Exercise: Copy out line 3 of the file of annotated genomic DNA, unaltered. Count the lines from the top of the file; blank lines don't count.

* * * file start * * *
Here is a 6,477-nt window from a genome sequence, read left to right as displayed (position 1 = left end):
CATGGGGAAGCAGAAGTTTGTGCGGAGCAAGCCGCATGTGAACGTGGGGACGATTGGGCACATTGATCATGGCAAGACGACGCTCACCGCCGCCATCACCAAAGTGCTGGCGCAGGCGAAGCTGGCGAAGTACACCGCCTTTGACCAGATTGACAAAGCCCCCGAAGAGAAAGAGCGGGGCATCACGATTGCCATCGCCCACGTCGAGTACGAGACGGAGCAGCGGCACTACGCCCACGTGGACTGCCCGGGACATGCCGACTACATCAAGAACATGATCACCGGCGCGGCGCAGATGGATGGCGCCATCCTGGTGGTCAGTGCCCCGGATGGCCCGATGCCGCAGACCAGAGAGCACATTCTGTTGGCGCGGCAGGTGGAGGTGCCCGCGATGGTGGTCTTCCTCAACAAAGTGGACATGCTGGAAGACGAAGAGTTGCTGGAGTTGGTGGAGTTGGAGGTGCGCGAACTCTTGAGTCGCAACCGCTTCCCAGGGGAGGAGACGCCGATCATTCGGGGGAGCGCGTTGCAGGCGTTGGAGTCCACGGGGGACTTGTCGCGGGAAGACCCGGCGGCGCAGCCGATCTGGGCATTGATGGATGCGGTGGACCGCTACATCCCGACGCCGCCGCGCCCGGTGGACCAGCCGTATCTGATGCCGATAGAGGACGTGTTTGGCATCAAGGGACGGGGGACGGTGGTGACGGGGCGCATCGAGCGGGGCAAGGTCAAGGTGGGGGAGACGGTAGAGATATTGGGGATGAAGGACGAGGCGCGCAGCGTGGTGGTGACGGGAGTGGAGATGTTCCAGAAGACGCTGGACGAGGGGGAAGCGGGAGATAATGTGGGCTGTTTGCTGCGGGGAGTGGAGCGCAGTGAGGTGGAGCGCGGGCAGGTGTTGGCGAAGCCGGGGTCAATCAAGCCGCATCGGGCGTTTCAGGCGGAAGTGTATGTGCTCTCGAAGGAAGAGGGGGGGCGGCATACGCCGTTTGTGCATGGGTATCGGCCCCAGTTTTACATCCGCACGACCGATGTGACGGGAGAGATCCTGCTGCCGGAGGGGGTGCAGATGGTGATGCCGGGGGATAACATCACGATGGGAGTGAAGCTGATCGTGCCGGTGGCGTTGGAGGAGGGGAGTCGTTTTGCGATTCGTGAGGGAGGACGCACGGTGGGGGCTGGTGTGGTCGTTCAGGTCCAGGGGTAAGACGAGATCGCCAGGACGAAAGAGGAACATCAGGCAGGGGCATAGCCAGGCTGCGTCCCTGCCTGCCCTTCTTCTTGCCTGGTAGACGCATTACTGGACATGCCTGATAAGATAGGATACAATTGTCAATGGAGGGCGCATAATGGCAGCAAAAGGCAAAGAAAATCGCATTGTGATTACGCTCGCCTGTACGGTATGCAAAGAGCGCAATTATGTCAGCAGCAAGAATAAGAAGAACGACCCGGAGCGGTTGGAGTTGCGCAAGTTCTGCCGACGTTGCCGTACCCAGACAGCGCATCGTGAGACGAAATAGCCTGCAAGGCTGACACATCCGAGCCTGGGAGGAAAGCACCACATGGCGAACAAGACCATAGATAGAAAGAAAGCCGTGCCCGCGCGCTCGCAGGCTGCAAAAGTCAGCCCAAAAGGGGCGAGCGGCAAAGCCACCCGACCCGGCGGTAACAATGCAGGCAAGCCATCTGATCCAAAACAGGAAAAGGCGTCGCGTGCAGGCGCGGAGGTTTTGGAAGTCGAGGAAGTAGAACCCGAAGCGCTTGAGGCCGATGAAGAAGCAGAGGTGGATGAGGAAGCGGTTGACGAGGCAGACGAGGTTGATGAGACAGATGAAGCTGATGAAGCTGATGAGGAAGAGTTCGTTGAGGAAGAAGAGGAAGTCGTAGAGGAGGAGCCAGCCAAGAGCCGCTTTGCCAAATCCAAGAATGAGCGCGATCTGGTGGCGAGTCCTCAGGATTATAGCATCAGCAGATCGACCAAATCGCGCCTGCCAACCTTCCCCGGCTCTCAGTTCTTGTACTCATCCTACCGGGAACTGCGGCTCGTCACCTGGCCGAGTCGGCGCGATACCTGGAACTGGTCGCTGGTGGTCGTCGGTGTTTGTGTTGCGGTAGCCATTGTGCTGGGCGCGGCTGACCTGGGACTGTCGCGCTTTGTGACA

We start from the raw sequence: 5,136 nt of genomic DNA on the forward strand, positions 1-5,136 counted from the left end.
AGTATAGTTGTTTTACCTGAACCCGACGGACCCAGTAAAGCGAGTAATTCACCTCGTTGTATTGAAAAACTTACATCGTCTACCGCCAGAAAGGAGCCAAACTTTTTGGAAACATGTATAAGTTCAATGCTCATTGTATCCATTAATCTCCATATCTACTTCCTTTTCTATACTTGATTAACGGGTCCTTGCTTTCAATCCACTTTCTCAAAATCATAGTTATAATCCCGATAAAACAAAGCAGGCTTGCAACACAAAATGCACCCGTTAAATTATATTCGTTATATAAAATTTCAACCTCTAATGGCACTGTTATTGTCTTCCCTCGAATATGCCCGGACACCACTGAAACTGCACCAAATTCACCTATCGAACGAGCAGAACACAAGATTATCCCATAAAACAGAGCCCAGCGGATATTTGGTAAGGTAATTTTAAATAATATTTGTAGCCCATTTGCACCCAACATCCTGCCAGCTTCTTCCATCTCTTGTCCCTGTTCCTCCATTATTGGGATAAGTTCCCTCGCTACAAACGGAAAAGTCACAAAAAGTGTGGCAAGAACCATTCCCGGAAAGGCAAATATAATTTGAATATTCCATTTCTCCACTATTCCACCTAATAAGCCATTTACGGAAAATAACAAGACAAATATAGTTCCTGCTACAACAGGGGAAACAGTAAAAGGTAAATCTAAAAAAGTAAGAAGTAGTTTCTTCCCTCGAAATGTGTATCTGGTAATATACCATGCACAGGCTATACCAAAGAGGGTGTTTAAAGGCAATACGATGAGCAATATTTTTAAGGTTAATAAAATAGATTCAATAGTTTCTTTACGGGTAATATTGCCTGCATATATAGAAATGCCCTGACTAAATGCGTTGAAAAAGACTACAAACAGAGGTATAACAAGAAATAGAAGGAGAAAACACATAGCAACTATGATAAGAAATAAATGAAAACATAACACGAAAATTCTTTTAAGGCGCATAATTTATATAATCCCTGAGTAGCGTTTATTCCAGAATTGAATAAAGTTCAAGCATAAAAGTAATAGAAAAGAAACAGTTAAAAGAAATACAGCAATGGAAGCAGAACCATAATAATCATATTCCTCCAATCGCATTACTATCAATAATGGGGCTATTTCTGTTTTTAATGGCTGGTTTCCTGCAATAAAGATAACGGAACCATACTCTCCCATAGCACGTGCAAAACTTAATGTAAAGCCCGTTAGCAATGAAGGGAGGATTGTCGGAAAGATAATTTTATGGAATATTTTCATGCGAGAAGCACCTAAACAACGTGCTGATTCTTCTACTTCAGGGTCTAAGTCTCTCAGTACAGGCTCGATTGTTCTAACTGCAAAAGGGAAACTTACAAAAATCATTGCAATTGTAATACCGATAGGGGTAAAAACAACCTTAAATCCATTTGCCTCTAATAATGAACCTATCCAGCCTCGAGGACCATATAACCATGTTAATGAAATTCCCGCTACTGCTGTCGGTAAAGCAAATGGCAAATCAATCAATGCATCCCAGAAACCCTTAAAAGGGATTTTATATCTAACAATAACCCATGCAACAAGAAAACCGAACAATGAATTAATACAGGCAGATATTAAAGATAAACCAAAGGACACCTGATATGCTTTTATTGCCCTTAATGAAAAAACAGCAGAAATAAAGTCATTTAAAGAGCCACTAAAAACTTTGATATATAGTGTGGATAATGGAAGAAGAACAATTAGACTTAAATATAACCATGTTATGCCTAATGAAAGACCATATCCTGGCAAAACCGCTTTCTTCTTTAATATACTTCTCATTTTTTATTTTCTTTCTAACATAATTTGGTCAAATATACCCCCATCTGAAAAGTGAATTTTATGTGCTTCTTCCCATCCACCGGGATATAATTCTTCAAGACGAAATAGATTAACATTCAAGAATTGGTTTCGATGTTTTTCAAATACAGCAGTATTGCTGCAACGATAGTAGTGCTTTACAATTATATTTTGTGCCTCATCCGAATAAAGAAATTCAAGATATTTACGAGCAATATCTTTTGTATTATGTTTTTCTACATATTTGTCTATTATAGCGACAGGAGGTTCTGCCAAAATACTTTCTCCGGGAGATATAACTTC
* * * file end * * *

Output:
We start from the raw sequence: 5,136 nt of genomic DNA on the forward strand, positions 1-5,136 counted from the left end.